As you may remember from Part One I had just joined the cross country team.
For most of the cross country season I was not a runner. I was a hockey player. Ever see the movie Happy Gilmore? It was kind of like that, only I didn't get to punch Bob Barker, and there were no checks. Not even the big goofy ones.
I was running to get in shape for hockey. Whenever the going got tough (and the going was frequently tough) I would reflect on why I was there. I would visualize playing an overtime game and needing to work extra hard to be able to reach the puck first. That translated well to "just make it to the next tree."
One small push at a time I became stronger. One small push at a time I became a better runner. And by being a better runner I became a better hockey player.
There are two points of the cross country season that stand out as me becoming an "actual" runner. The first is the peak of my training season.
Coach had 12 miles on deck for me and a few of the other JV runners. The turn around point for that 12 miles was the top of one of the biggest hills around. And I ran. I don't remember much of anything about the run. I do remember reaching the summit and finding the other guys were still there. They hadn't really waited, I just sort of showed up before they thought I would. (For some reason, the other slow guys weren't there that day.) We joked for a few minutes and then headed back. We ran as a loose pack trading spots, going slow and easy. And joking. It was the joking that stands out. I was running TWELVE miles and joking.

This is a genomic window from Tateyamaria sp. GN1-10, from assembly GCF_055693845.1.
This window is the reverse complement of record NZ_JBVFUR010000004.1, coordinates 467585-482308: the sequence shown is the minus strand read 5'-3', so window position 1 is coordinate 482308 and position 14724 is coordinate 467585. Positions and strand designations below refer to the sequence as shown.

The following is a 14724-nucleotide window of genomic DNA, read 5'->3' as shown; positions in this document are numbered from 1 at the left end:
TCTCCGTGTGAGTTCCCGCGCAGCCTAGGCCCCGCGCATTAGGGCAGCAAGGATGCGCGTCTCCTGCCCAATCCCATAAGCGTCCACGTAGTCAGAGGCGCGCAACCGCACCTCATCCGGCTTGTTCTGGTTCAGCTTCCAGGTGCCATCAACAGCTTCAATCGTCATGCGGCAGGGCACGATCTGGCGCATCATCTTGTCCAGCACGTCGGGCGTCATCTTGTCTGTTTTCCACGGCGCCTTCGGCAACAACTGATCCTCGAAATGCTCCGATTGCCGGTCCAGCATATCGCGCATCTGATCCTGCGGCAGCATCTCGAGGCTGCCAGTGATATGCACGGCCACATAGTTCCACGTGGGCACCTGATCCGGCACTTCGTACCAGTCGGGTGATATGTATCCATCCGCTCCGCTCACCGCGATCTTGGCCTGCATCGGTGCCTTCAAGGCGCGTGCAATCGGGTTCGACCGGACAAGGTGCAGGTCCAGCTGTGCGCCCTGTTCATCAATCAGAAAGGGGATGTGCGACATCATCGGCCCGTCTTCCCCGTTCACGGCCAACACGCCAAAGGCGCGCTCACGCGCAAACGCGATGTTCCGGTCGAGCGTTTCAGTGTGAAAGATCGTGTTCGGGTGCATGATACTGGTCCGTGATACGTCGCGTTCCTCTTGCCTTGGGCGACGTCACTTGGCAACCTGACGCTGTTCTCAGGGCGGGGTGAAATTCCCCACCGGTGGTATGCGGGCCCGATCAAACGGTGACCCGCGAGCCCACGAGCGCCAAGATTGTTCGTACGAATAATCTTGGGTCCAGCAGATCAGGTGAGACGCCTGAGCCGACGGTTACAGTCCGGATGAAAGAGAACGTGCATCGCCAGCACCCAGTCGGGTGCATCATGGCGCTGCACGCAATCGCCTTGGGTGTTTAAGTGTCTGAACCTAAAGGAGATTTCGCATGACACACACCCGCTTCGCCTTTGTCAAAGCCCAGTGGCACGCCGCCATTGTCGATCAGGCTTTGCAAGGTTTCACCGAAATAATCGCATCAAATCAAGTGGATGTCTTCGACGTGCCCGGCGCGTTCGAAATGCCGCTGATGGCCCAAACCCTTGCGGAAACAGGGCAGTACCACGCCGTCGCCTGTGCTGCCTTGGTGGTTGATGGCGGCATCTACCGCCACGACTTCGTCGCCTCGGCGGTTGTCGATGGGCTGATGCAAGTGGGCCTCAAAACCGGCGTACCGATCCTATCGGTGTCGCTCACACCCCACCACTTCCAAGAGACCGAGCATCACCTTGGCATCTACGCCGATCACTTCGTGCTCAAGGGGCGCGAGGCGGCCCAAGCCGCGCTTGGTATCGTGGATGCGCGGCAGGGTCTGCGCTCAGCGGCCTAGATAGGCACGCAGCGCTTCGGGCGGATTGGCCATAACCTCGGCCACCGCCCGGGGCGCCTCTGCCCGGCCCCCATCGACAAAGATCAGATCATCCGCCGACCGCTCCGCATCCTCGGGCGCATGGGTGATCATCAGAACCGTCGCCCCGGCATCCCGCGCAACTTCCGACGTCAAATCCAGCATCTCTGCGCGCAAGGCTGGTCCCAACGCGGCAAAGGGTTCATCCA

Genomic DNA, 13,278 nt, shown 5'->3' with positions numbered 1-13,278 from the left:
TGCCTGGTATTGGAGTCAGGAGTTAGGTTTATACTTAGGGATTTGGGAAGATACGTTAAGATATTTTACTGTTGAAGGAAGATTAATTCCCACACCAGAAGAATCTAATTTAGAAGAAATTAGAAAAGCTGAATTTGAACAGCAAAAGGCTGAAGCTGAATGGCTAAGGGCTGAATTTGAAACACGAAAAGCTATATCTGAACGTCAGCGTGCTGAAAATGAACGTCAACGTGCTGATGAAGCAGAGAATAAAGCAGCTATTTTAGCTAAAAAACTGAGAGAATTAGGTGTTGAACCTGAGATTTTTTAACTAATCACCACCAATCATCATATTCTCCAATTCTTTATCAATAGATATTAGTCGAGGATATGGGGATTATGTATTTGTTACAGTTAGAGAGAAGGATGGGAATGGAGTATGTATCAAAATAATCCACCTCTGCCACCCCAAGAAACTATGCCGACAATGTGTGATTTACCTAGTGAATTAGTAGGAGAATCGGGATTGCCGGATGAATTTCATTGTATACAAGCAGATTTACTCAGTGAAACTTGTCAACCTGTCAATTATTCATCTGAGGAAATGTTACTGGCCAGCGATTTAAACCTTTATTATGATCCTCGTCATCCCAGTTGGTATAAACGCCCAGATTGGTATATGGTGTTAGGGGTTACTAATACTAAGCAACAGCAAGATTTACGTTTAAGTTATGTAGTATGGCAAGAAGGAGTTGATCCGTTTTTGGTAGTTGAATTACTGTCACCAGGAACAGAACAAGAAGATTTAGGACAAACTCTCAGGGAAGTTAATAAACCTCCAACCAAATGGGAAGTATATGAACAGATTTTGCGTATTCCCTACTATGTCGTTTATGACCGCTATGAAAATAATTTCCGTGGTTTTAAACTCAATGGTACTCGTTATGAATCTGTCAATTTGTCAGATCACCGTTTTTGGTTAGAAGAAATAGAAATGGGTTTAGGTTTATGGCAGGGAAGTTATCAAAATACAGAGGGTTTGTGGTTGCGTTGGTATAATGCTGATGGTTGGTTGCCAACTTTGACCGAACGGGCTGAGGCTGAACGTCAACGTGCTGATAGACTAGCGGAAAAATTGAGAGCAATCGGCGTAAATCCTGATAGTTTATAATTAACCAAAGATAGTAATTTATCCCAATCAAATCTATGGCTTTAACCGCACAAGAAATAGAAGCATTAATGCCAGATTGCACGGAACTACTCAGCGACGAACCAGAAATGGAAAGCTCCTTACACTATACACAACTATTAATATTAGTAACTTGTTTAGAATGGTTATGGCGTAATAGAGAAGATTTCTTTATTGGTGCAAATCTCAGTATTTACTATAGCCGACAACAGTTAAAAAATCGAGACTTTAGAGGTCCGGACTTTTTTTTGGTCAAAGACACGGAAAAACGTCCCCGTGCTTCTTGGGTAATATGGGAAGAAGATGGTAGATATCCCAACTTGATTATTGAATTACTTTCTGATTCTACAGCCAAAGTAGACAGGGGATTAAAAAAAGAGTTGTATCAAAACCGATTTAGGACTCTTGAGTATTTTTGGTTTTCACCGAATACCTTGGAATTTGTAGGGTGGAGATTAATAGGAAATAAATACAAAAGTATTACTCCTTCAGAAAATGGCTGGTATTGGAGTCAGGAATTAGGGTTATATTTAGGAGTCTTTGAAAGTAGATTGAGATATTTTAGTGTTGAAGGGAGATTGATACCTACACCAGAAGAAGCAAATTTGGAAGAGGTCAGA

The next runner-defining moment happened a few weeks later at the last race of the season dedicated to upperclass JV runners who simply were not going to make it to state. For many (myself included) this was to be the last race wearing school colors. This was the second race of the year on this course. I knew it. I knew it was flat, fast, and fun. Fun. That's a word only a runner would use. I toed the line in the number two spot (2nd fastest senior on the JV team) behind the fastest big guy, in front of the slowest big guy, and we were all in front of a bunch of juniors who would push us out of the chute, pass us, and meet up with us at the finish line.
20 years later I still remember the details of this race. That is the strength of the impression it left in me. This was the race where I was not running against the clock, or the voice in my mind, or the fire in my lungs. This was the first (and so far only) race where I was running against another person. Shortly after the start there was a short, but steep hill. The mass of bodies climbed. Some dropped at the hill, some powered through. I powered. The guy next to me powered. At the top we wound up shoulder to shoulder. He and I battled shoulder to shoulder for nearly the whole three miles. I'm not ashamed to admit he beat me in the last 400 meters. I am not ashamed of that because there is no doubt in my mind that I gave that race everything I could. I didn't colapse at the finish, but that was more a testament to the others on the team holding me up than any residual strength in my legs.
Hockey players don't run that way. Runners run that way.
Right around the timing of that race was the first official hockey meeting of the year. Coach didn't recognize me. It's a good thing baggy clothes were in style, because nothing I owned fit. After a short discussion about what I had been doing all summer and fall coach put me in charge of off ice fitness for the pre-season. I'm positive the guys on the team hated me for me. But we ran. We all ran. We ran as a team. After the team exercises the guys would split up. And I'd go for a run. One day, one of the younger kids on the team came with me. And we ran together as team mates and as runners.
But here's the catch. All of that? That's what it took for me to recognize myself as a runner. The coach saw me as a runner when I kept coming back. She saw a kid running on a three hour nap between hockey practice and cross country practice. The rest of the team? They saw me as a runner the moment I didn't quit on that first run. They saw my determination as I got faster every time I went out.
Stop saying you aren't a runner. If you show up, you're a runner.